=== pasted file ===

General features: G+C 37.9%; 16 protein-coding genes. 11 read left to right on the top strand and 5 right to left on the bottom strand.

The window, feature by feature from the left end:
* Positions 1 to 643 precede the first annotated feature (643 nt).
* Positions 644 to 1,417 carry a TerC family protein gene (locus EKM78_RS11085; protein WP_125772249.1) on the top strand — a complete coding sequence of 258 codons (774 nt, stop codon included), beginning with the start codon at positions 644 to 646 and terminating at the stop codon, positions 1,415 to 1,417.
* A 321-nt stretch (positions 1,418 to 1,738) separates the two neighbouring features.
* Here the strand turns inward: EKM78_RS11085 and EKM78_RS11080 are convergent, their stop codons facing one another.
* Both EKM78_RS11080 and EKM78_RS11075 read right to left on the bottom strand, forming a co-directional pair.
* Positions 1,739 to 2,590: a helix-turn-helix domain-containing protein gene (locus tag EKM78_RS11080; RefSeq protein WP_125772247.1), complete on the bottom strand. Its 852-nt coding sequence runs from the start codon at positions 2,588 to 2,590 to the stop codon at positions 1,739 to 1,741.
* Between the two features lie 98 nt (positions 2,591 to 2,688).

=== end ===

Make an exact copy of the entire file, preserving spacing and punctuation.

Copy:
General features: G+C 37.9%; 16 protein-coding genes. 11 read left to right on the top strand and 5 right to left on the bottom strand.

The window, feature by feature from the left end:
* Positions 1 to 643 precede the first annotated feature (643 nt).
* Positions 644 to 1,417 carry a TerC family protein gene (locus EKM78_RS11085; protein WP_125772249.1) on the top strand — a complete coding sequence of 258 codons (774 nt, stop codon included), beginning with the start codon at positions 644 to 646 and terminating at the stop codon, positions 1,415 to 1,417.
* A 321-nt stretch (positions 1,418 to 1,738) separates the two neighbouring features.
* Here the strand turns inward: EKM78_RS11085 and EKM78_RS11080 are convergent, their stop codons facing one another.
* Both EKM78_RS11080 and EKM78_RS11075 read right to left on the bottom strand, forming a co-directional pair.
* Positions 1,739 to 2,590: a helix-turn-helix domain-containing protein gene (locus tag EKM78_RS11080; RefSeq protein WP_125772247.1), complete on the bottom strand. Its 852-nt coding sequence runs from the start codon at positions 2,588 to 2,590 to the stop codon at positions 1,739 to 1,741.
* Between the two features lie 98 nt (positions 2,591 to 2,688).